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Welcome to Firstlinks Edition 331

  •   6 November 2019
  • 3

Sludge. Well done ASIC for calling out the meaningless warnings, disclosures and disclaimers in financial presentations and offer documents. ASIC even says they are often harmful to client outcomes. Consider the dreaded disclaimers at the start of every talk. They interrupt well-crafted and strong introductions, and they are usually the butt of jokes by presenters, along the lines of "You've all read that, right? Good, now I'll get on with what really matters."

Nobody reads them. Hundreds of words appear on the screen for a few seconds. I'm waiting for the day when someone shouts out, "I'd like to read that, please. What are you saying? Perhaps it's like the T&Cs for Facebook where I give away my rights." In Product Disclosure Statements, endless and useless warnings can overwhelm the valuable content.

The ASIC survey found that mandated disclosures and warnings are often ineffective, and may contribute to consumer harm. Deputy Chair, Karen Chester, said:

"It's time to 'call time' on disclosure as the default consumer protection. It's not the 'silver bullet' once thought, nor should it be relied upon as one. Disclosure can and has backfired in unexpected and harmful ways ... the over reliance on disclosure in some ways proved an enabler of poor conduct and poor consumer outcomes revealed by the Financial Services Royal Commission."

Here is a random example taken from a fund manager presentation with the identity removed. It's more about protecting the company than warning the consumer. As ASIC says, in practice, we ignore, overlook or misunderstand warnings.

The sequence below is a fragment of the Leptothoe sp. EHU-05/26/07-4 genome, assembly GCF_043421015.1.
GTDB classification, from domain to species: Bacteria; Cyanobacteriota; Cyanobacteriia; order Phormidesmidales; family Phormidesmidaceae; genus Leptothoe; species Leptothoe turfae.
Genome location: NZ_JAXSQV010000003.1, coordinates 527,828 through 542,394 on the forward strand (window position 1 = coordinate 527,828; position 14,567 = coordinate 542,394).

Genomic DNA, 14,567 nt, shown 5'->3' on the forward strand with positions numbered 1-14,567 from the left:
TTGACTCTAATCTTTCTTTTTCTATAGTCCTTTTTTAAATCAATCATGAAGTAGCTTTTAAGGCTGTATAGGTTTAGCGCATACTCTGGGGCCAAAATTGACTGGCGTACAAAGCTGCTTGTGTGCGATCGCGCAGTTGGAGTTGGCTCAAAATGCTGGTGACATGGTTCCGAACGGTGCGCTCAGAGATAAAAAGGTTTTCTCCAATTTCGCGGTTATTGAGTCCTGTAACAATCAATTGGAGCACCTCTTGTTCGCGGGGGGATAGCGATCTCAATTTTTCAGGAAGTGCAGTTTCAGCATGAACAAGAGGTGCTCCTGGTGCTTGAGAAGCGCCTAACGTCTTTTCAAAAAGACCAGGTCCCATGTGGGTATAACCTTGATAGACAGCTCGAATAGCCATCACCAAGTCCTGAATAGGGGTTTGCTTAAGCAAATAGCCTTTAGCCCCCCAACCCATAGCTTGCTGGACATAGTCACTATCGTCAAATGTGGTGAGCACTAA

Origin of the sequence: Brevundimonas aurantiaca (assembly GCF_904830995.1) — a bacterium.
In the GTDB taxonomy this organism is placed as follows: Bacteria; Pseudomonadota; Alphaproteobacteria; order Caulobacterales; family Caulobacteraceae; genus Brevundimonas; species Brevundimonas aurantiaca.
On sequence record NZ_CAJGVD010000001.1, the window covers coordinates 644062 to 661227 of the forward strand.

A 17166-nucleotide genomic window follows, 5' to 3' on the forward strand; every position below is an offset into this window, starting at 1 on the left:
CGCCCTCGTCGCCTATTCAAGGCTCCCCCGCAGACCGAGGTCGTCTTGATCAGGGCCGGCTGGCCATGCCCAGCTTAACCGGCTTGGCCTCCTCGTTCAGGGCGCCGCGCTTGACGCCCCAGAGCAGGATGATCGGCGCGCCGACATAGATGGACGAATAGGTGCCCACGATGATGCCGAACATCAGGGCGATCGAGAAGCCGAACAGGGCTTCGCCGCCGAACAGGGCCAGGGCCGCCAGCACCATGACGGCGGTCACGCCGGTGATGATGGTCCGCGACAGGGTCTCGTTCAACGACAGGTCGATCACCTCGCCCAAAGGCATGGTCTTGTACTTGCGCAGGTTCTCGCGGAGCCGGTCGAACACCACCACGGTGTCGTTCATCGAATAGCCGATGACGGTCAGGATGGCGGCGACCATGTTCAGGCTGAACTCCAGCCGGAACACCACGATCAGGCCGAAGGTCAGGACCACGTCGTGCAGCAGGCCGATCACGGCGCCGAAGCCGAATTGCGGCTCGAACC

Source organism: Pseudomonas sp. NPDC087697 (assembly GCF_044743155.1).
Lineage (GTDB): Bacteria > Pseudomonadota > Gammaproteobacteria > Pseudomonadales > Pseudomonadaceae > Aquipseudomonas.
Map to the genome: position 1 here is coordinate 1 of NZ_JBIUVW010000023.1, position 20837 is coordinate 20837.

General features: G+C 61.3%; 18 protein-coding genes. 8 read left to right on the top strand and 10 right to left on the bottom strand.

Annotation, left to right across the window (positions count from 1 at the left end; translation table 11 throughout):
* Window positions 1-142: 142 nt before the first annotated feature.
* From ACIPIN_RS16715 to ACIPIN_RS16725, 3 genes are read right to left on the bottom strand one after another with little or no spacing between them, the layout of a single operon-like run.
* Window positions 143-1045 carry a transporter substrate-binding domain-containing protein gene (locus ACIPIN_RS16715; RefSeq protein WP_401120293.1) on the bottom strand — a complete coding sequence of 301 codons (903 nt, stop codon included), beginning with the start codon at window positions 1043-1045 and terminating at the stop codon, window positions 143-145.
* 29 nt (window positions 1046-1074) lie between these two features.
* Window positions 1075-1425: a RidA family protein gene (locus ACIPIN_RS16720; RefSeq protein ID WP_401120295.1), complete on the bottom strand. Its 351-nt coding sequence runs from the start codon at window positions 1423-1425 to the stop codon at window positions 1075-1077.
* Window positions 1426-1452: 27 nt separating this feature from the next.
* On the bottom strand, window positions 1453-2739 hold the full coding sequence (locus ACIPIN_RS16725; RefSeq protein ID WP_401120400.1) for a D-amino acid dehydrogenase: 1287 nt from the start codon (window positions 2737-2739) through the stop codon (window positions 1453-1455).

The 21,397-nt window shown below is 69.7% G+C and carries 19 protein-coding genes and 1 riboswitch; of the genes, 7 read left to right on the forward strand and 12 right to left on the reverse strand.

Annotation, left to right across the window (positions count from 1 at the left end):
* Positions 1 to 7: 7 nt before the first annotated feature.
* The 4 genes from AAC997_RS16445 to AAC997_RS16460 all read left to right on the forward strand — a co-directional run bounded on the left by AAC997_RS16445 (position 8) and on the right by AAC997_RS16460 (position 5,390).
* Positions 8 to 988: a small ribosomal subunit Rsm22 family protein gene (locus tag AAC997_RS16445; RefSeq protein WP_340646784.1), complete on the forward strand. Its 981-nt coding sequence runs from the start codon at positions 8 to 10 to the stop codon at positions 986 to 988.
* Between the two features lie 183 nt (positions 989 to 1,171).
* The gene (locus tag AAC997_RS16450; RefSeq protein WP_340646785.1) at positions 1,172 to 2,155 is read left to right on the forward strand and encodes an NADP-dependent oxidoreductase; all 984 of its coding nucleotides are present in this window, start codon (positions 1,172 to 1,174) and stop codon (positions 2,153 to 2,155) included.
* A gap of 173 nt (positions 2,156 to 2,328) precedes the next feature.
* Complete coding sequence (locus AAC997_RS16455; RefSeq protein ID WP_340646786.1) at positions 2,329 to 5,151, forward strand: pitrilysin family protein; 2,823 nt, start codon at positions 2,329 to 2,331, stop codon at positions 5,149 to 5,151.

Our first article follows a similar theme of misunderstanding an audience. At least 75% of Firstlinks' readers are over 55, and it is generally a well-off and engaged group. Rose Herceg reports research on how marketers and brands ignore the over 50s audience (and while few people look forward to ageing, a recent Ipsos study says Australians consider 'old' starts at about 66). The over 50 segment is active and enthusiastic and our readers are finding new ways to plan for their so-called 'retirement' every week. We need another word.

While bond funds have been available in the unlisted space for decades, there is a new range of listed options bringing fixed interest to a broader group of investors. We explain the choices.

Mercer has ranked Australia's retirement system third in the world but at a B grade, and David Knox describes the changes needed to create an A grade system.